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280 climbers, two medics, few resources: how ITBP doctor scaled Covid at Everest

The Everest had just reopened after a gap of a year because of the pandemic and climbers from around the world, with their Sherpas, had crowded the camp waiting for a window to trek to the world's highest peak.

Dr Tarun Rana at the Mt Everest base camp

BETWEEN the last week of April and late May, as the frigid Mount Everest base camp turned into a hotspot for the novel coronavirus, a senior medical officer and deputy commander with the Indo-Tibetan Border Police (ITBP) found on his hands a Himalayan task. The Everest had just reopened after a gap of a year because of the pandemic and climbers from around the world, with their Sherpas, had crowded the camp waiting for a window to trek to the world’s highest peak.

One of just two qualified medical practitioners at the base camp, Dr Tarun Rana would end up treating about 200 Covid cases, relying largely on a single 10-litre medical oxygen cylinder, some life-saving drugs and steroid injections, with oxygen having to be rationed and adverse conditions at the altitude of over 5,600 metres making any evacuations difficult.

Rana was part of a Central Armed Police Force (CAPF) team planning to climb Mt Lhotse (8,516 metres), the fourth-highest peak in the world, as well as Mt Everest (8,849 m). Eventually, while Covid-19 and bad weather forced the team to abort the Everest plan, three of the climbers managed to scale Mt Lhotse. Rana found himself roped in to lend medical expertise even as he managed to climb Mt Labouche (6,116 m) as part of a training segment.

With so many people from across the world at the camp, the doctor says they can say little about how the virus spread. “There were almost 280 climbers of which about 200 were suspected Covid-19 cases. About 20 patients were pretty serious,” he tells The Indian Express.

One of them was a fellow CAPF team member. As he was not responding to antibiotics or steroid injections, a decision was taken to evacuate him to a Kathmandu hospital. However, the tense wait stretched to days, Rana says. “The helicopter service could not operate in bad weather.”

The ITBP officer says he also struggled with malfunctioning medical equipment, even while needing to take decisions regarding who was Covid-positive based on symptoms alone, for lack of a proper test. “I had a pulse oximeter but at such high altitude it didn’t work accurately. So I could not depend on it. Also because of the low temperature (minus 20 to 25 degrees C at night) cough and cold are common. I could not deduce Covid-19 based on that and hence those who had high fever and headache as additional symptoms were isolated. There were many people who had pneumonia-like symptoms as well,” Rana says.

To ensure medical oxygen didn’t run out, Rana rationed oxygen canisters brought by the climbers. Those isolated in tents were constantly monitored and meals brought to them.

Nepal’s Department of Tourism had at the time claimed the situation was under control. In late May, a week before the Everest climbing season ended, a director at the Department of Tourism, Mira Acharya, told Reuters: “Even some climbers whose teams had stopped climbing are continuing their expeditions. There is no panic among the climbers there. If there were a few cases they were managed in time and are well.”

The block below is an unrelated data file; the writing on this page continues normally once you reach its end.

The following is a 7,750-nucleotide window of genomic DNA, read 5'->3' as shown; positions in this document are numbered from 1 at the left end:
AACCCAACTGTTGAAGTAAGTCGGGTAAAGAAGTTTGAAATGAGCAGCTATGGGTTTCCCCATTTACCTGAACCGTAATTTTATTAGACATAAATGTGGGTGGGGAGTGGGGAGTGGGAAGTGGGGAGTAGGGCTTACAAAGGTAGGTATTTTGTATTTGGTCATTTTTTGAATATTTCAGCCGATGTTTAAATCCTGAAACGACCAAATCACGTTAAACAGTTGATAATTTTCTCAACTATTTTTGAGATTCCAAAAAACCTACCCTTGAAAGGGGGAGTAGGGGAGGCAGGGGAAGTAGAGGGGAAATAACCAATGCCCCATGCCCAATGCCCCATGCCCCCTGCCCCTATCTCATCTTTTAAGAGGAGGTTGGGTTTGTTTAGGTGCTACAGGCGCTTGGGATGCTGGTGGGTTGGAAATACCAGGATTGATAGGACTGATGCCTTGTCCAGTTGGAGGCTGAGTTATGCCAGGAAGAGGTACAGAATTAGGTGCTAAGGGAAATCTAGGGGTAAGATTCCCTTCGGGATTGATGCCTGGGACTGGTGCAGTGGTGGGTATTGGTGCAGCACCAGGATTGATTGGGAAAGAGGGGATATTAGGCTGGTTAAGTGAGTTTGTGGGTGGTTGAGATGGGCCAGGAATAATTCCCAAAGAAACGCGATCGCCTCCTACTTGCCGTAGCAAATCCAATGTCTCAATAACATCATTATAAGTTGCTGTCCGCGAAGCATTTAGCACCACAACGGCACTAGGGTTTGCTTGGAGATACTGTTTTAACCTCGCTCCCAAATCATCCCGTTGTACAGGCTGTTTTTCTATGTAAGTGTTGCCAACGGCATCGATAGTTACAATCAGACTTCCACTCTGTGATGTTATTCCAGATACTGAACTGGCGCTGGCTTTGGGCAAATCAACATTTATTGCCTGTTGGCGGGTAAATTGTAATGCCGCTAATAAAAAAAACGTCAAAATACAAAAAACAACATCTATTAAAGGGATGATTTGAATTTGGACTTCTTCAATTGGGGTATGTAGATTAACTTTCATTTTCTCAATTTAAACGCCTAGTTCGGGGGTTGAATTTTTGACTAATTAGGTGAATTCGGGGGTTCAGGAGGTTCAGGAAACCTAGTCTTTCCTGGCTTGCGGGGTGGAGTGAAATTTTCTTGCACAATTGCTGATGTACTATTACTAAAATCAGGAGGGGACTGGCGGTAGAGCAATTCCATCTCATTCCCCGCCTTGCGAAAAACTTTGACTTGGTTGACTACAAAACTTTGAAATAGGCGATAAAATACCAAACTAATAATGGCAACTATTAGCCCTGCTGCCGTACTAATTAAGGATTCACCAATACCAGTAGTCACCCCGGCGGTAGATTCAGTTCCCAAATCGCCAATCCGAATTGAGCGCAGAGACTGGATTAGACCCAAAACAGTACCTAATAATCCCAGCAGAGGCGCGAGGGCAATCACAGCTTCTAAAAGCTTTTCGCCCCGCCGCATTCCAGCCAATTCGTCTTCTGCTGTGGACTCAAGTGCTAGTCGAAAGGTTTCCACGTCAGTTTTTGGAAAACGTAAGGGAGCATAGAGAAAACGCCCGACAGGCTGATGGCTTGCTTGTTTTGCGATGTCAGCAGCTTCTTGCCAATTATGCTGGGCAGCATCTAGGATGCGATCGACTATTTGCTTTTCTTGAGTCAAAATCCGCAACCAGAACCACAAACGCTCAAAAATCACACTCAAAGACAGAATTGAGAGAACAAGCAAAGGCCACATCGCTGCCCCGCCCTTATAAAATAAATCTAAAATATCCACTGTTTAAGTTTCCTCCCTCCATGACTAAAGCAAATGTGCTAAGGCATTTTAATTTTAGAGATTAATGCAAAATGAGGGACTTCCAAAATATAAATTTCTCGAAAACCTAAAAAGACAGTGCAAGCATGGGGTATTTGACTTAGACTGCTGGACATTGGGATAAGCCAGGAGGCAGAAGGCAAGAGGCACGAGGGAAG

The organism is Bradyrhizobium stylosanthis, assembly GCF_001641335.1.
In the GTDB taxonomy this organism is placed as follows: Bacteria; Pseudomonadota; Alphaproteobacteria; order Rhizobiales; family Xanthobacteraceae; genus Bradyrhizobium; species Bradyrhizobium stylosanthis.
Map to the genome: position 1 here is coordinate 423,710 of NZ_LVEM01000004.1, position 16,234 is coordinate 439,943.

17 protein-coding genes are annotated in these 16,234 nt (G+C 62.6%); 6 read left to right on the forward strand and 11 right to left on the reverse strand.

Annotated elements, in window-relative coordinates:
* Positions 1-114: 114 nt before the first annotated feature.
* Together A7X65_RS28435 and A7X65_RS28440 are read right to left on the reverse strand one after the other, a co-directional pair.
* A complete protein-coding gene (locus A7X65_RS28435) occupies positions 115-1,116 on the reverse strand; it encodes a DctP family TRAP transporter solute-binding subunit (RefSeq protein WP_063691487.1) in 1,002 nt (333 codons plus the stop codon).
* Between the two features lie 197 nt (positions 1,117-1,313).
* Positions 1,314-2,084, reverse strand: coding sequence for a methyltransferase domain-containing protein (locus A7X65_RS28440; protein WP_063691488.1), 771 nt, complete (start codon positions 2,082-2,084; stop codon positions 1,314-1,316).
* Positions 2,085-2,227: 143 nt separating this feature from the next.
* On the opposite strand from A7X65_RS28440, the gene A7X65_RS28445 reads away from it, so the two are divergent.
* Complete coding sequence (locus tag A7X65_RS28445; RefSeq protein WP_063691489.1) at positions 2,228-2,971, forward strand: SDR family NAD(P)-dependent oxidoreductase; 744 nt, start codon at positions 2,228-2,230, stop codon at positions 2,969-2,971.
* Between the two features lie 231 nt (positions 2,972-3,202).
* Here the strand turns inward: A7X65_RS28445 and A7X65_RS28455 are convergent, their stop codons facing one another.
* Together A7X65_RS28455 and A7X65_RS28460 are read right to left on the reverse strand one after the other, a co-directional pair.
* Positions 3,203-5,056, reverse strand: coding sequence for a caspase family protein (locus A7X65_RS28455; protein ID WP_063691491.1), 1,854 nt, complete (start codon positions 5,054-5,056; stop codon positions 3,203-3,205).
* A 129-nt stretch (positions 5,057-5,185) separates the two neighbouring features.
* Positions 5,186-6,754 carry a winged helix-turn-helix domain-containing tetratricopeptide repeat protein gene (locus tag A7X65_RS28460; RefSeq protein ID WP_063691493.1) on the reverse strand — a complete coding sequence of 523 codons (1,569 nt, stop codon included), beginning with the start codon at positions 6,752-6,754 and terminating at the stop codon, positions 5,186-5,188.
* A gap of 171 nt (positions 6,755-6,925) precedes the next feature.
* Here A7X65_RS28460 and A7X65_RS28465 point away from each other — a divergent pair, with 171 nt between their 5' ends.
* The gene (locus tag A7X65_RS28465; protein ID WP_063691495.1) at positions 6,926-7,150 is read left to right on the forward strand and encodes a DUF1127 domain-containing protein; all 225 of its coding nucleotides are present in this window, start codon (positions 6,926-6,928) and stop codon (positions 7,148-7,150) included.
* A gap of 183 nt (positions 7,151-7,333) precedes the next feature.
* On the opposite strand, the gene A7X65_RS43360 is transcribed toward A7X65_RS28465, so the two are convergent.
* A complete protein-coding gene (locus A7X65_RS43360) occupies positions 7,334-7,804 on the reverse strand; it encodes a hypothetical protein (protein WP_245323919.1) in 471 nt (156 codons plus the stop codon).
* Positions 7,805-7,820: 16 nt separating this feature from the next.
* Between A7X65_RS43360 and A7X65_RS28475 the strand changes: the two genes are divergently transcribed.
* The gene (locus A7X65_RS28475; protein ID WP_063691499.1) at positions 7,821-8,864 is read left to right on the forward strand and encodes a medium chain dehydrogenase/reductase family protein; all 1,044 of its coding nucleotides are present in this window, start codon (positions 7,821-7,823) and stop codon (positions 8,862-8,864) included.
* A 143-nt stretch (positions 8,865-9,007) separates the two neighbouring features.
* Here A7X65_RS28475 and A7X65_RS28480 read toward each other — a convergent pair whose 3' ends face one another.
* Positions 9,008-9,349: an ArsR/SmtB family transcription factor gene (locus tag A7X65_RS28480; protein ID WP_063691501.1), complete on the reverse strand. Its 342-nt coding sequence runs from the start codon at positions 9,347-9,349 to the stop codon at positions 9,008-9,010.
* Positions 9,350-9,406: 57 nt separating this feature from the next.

Among those mountaineers who tested positive on his return to Kathmandu — after successfully climbing Everest despite a bad cough — was Iran’s Amin Dehghan. A member of the Seven Summits Treks expedition team, he credits Rana with helping him achieve the feat, which he did on May 12. “He gave me good advice and medicines. I was better. Maybe I had Covid at that point, but I could climb the summit. I consulted the Indian doctor again once I came down as a precaution. In Kathmandu when I was tested, I was positive,” Dehghan told The Indian Express.

Anmish Varma, among the climbers at the base camp, says the spread of Covid left them all anxious. While he himself didn’t have any symptoms, he says, “Those who were ill were lucky that Dr Rana was at the base camp.”

His first attempt at scaling Everest had to be aborted at 8,000 metres-plus when his Sherpa started bleeding from the nose and mouth and fainted. “I came back to the base camp and waited and then went back,” Varma says, finally planting the flag on the peak on June 1, the last day of the season.

Rana admits he spent many anxious hours during that month. “I was the doctor and didn’t want to get infected. My aim was to ensure that nobody died. I was worried that if people who needed evacuation were not taken to Kathmandu quickly their condition would deteriorate. I had assistance from pharmacist Suresh Choudhary but I knew my limitations.”

He came back happy that there were no deaths on his watch, and that he had completed the training mission along with the team and climbed Mt Lobuche, in his first-ever expedition.

“Next time,” Dr Rana says, “hopefully there won’t be Covid cases and we will scale Mt Everest.”

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